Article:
Project Leaders: Corrie Llewellyn QN and Lindsey Whiteley.
Corrie says: “This project will provide a sustainable raised bed vegetable garden that all the practice community can get involved in and provide some sustainable healthy food year on year. We hope to set up a swap and share wellbeing group so that vegetables, fruit, and flowers can be shared amongst the community.
“The nurses in the practice are well-placed to hold educational working groups for our long-term condition patients who can help tend the garden, where physically possible, as well as benefit from fresh air, fresh produce and socialising outdoors, with an emphasis on healthy eating. The development of the garden will also benefit the staff, providing a quiet reflective space which will improve mental wellbeing. Our social prescriber can utilise the new garden for all patients, bringing the community together to help tackle some of the loneliness we have in our ageing patient population. This innovative garden model for GP practices can be adopted across Lancashire and South Cumbria.
“We are planning for diversity among those who will use the garden, for example scented and textured plants for people living with dementia or who are visually impaired. Our garden will be wheelchair/walking frame friendly. The vegetable garden will be planted with flowers to promote insect pollination. We intend to choose plants that are resistant to greenfly, mites and slugs rather than relying on pesticides. The production of vegetables and fruit can be shared to all groups involved to help with the cost-of-living crisis and provide people with fresh food.”
Botanical Brothers – East London
The project aims to improve the mental health of fathers in the community. The gardening project will connect with fathers to support their emotional health, providing an environment of calmness, tranquility and safety to raise awareness about mental health, and improving access to mental health services. This will contribute to improved family relationships and build community capacity. It will be the first project of its kind in the area and we hope will become a lifeline for fathers. The men will be involved in the planning and development of the garden project from start to finish.
Fathers will be able to access a range of professional support, safe and confidential conversation, breaking down some existing barriers that hinder client engagement. Father/child/children relationships will benefit by bringing fathers and child/children together, to enhance attachment and bonding and improve family relationships by playing and learning together.
Project leaders: Fawn Bess-Leith QN and Mfon Archibong.
Fawn said: “My memories of gardening are woven from threads of childhood affection, passion and deep pride. My parents were involved in cultivating kitchen and flower gardens, which won prestigious awards. This passion has continued into my adult life and I continue to actively engage in gardening both at home and at my allotment.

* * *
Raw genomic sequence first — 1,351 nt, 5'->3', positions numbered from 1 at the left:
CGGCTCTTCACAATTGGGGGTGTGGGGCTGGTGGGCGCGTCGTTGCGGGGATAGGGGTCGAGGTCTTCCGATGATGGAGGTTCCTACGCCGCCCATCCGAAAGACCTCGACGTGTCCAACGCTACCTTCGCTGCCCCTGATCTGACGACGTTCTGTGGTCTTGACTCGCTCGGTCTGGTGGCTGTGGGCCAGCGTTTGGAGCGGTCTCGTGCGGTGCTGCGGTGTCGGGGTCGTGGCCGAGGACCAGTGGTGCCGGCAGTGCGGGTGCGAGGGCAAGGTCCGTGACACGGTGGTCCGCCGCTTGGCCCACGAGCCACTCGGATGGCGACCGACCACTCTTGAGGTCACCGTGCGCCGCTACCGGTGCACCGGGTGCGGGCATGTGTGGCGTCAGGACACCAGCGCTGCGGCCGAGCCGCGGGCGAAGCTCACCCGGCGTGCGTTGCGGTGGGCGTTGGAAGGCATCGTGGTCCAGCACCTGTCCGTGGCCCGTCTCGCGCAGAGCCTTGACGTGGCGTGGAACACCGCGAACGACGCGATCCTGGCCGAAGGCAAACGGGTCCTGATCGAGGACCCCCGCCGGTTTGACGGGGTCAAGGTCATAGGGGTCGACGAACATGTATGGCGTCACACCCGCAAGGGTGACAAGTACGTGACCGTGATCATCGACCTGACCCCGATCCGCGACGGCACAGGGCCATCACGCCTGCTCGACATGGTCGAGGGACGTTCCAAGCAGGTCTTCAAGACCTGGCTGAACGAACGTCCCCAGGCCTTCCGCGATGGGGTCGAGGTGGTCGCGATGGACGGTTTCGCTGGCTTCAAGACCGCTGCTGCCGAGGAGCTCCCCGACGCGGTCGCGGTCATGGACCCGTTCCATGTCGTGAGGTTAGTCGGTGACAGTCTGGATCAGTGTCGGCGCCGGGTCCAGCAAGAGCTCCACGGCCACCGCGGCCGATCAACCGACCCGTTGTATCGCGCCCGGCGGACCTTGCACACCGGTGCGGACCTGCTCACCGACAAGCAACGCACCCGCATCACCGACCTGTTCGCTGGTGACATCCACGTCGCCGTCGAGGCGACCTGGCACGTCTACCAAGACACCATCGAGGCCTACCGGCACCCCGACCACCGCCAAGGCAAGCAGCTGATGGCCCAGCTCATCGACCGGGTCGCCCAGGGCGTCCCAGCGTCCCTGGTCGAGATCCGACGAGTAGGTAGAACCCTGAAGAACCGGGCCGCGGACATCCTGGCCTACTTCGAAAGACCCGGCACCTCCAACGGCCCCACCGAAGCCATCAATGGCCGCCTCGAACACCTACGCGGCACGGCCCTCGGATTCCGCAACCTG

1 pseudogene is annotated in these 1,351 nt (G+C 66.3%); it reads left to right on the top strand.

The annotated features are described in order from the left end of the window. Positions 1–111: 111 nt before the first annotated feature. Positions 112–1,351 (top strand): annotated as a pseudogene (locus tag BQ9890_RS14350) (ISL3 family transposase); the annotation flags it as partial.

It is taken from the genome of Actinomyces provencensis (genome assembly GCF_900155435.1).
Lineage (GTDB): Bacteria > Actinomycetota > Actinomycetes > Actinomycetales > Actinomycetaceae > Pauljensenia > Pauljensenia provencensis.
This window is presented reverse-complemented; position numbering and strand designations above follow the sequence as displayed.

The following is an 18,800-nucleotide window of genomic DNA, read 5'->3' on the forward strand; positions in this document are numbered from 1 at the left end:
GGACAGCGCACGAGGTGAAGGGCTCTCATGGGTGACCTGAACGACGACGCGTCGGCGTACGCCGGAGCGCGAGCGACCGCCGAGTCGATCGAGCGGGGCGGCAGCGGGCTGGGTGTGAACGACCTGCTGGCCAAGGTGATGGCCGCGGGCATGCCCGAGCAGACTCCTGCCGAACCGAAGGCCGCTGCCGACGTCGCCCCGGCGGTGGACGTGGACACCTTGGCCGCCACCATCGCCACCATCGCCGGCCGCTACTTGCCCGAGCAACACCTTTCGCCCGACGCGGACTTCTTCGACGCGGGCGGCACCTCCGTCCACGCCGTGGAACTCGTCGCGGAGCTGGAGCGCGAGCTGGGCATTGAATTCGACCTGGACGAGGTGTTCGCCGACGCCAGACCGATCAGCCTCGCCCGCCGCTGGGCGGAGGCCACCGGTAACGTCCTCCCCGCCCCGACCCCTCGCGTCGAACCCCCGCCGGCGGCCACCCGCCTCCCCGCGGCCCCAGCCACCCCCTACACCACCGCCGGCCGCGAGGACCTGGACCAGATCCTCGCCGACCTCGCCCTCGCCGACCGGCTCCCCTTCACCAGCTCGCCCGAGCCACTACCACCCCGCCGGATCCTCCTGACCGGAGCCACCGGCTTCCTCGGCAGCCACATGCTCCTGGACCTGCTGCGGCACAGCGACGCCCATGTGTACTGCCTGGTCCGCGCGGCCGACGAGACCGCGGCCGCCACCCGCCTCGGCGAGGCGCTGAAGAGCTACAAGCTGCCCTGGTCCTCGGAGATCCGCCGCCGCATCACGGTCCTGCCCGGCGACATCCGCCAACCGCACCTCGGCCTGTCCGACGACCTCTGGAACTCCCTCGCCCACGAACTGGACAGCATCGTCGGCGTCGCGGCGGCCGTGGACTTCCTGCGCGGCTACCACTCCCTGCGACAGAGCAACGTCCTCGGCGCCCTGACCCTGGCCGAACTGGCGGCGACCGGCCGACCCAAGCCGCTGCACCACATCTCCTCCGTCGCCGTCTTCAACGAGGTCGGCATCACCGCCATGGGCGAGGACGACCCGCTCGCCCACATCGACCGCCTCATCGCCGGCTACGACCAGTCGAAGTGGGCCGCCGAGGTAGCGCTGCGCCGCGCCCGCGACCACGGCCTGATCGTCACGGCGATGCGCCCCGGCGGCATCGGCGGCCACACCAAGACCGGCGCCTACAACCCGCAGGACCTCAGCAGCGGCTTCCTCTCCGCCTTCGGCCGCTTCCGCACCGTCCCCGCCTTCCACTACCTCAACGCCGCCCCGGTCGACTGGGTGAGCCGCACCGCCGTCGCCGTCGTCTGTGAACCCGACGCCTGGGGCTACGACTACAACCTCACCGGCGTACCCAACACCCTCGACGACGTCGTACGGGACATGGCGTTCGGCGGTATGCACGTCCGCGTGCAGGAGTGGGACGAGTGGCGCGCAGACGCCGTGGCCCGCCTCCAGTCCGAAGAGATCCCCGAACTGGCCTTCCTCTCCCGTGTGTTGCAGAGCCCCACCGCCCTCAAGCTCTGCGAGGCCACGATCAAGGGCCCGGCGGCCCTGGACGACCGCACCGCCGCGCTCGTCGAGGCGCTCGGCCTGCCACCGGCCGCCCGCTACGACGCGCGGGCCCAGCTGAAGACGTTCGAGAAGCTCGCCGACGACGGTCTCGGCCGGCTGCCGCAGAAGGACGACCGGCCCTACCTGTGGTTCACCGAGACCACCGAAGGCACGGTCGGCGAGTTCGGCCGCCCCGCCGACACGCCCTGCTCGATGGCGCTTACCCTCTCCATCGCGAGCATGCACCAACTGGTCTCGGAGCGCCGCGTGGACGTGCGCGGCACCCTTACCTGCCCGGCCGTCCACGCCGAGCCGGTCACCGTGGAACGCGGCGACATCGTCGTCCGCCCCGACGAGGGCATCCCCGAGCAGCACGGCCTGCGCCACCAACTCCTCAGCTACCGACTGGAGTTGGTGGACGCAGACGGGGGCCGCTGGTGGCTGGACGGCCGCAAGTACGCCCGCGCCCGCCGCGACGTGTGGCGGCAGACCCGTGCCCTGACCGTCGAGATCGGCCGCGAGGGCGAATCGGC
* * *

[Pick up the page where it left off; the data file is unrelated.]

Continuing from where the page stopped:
“Currently, I am leading a quality improvement project for Black, Asian and other ethnically diverse fathers including those with same sex parents; non-biological fathers; those separated but with parental responsibility or fathers who are single parents. The new project will encourage interest, commitment and focus in the fathers group. The project is intended to foster an atmosphere of self-care, enhance awareness and accessibility to emotional wellness services.
“The prevalence of paternal perinatal depression is well documented and highlights the need at national and local level for high quality holistic support for men, in particular from an ethnically diverse community. The evidence suggests that the prejudice and stigma around mental health in these groups impacts negatively on men’s mental health, in addition to poorer outcomes for their children and partners in the long term.
“I anticipate the growth and development within the garden environment will bring excitement and surprise to many. The calm, exhilarating and relaxed atmosphere will encourage socially isolated fathers to meet. We hope that the project will encourage an interest in gardening for fathers and promote inclusivity, to create a sense of belonging and acceptance.”
Grow Together – Share Together – Surrey
This project aims to redesign and rejuvenate the garden at Dorking Community Hospital. The focus of this garden project is intergenerational and cross-cultural interaction; through talking in a relaxed space, sharing memories and stories; growing food to learn about nature and encouraging conversation about the environment; sharing the food, sharing break times, memories, time and space by bringing children and older people together to create a sense of community.
Project Leaders: Simon Littlefield and Laura Price.
Simon said: “The garden is about connecting – Growing Together – Sharing Together. The vision is to use the space for patient rehabilitation, bringing them to the outdoors, into a therapeutic space. The garden adjoins the community rehabilitation ward, allows interaction on a different level, in a different space to keep the mind, body and spirit energised for longer. Health benefits include using the space for conversation/health promotion as a space to talk about health and prevention of ill health.
“The garden will be a space for children, for teaching and education, learning and growing. There is the opportunity for life-long learning – engaging children in social and developmental opportunities. The garden will also be a space for staff to relax and unwind, where they feel they can switch off and recharge their batteries.
“There is the opportunity to form a blueprint for other local communities, the springboard of innovation and inspire others. Introducing green spaces, part of the national agenda, educating about nature, about plants and the concepts of gardening and growing your own.”
For more information about the programme click here
The National Garden Scheme also provides Community Garden Grants – for more click here